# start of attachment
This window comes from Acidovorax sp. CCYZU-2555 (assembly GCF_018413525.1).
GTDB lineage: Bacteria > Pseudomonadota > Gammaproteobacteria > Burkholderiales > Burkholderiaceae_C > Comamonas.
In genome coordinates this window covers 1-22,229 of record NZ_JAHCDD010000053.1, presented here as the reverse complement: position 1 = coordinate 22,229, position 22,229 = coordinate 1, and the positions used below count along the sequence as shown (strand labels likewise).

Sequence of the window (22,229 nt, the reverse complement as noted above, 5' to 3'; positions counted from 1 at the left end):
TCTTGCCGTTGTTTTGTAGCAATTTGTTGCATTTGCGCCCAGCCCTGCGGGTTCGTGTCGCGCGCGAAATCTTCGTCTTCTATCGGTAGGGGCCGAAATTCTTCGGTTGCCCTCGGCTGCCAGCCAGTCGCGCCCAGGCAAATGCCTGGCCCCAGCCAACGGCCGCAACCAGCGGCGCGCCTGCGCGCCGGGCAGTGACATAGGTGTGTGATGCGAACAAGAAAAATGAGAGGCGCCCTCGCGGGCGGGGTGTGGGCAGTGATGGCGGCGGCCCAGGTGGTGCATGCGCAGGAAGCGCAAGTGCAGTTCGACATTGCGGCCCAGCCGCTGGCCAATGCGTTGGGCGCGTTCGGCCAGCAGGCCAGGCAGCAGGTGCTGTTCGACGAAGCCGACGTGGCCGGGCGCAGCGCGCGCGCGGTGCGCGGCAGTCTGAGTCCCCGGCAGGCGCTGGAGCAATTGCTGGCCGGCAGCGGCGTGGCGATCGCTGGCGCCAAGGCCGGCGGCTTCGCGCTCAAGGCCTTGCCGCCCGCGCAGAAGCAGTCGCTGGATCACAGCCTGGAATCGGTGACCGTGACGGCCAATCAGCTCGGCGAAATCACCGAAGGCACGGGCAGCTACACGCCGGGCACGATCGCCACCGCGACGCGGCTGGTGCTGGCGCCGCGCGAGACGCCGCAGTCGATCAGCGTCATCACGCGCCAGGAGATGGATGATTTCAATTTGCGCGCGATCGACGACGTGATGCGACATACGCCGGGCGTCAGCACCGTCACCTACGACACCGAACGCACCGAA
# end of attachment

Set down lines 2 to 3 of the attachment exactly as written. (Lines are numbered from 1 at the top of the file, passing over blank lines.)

GTDB lineage: Bacteria > Pseudomonadota > Gammaproteobacteria > Burkholderiales > Burkholderiaceae_C > Comamonas.
In genome coordinates this window covers 1-22,229 of record NZ_JAHCDD010000053.1, presented here as the reverse complement: position 1 = coordinate 22,229, position 22,229 = coordinate 1, and the positions used below count along the sequence as shown (strand labels likewise).